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Voices—In the whale's belly

Gather cover Septemberby Elizabeth Hunter

As I write this, our family is regaining balance after several difficult days where everything happened at once. Over the same weekend, two of my in-laws went through the first of a series of hospital interventions and stays, with serious caregiving implications, and my brother and his wife suddenly had a brand-new, beautiful baby, three months early. Tiny, but strong, Matthew, their first child, will need months of care in the neonatal intensive care unit, as they ride the rollercoaster of ups-and-downs this involves.  

Meanwhile many people I cared about were on edge. Television news covered senseless shootings. Incidents of violence against women and children filled the newspaper. An angry woman, a stranger, spit on one of my co-workers on purpose, for no reason, leaving her distraught.

An angry man behind me in line at the local coffee shop complained loudly because I’d asked the cashier about the ingredients of a snack for my youngest son, who is allergic to peanuts. He’d been in line less than a minute. In a blaze of anger, I told the cashier to please serve the man first, since his need was apparently more important than anyone else’s. “Thank you,” the man said, suddenly calm. The nerve! I thought furiously. But I was ashamed. My petty comment brought me nothing, as Anna Madsen explains (“Es bringt aber nichts,” page 7), and was made in front of my children, no less. Switching gears over coffee and hot chocolate, I congratulated my oldest son on making the honor roll throughout the year. Here was something to celebrate! Well, actually, he said, the year had been “awful” with middle school bullies engaging in verbal bullying and cursing him and many other children.

Aaaargh! Was nothing fair? Had we fallen, Jonah-like, into the belly of a whale? It reminded me of Judith Viorst’s best-selling children’s book, Alexander and the Terrible, Horrible, No Good, Very Bad Day. (See this issue’s Bible study on p. 28, “Jonah and the terrible, horrible, no good, very bad day.”)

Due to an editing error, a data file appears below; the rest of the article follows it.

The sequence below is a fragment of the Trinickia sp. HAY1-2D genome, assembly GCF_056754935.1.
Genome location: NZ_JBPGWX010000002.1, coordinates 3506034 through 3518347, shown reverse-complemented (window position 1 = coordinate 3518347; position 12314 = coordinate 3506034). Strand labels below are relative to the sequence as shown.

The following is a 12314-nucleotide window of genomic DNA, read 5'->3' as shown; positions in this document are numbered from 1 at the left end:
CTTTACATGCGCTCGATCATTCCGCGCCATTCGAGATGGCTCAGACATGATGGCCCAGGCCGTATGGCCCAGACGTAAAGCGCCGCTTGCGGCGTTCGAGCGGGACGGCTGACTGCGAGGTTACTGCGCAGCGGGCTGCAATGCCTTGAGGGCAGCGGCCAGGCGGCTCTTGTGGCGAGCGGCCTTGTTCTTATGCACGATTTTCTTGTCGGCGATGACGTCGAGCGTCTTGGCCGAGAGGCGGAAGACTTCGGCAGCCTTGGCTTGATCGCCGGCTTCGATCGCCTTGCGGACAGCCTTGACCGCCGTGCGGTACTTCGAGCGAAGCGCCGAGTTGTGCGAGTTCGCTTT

Yet my in-laws were alive. Baby Matthew was gaining weeks and weight. My coworker was writing about her terrible encounter in a faith-filled way. God’s love and mercy had carried all of us through. How could I have forgotten? Over the years, God had been with us, even while I lost sleep over a long list of things: one child’s learning disability, our other child’s surgery, a health scare involving my dad, the financial implications of my husband’s transition from more than full-time to part-time work, a confrontation with a loved one about a past hurt, a flood that caused major uninsured damage to our home.

Can you see the hand hidden on the cover of this September issue of Gather? Whether we know it or not, we are held by a God who “is willing to go to the depths—to suffer the worst—but who refuses to stay there,” writer Amy White declares (“The way is through,” p. 19).    

During tough times, Karris Golden advises (p. 17) speaking of God’s gifts. I like to think of Martin Rinkhart, who wrote “Now Thank We All Our God,” in the midst of the Thirty Years War, after terrible days in his own life.     

Now thank we all our God, with hearts and hands and voices,
who wondrous things has done, in whom this world rejoices;
who from our mothers' arms has blessed us on our way
with countless gifts of love, and still is ours today.

Thank you for the reminder, Martin.  

Elizabeth Hunter is editor of Gather.

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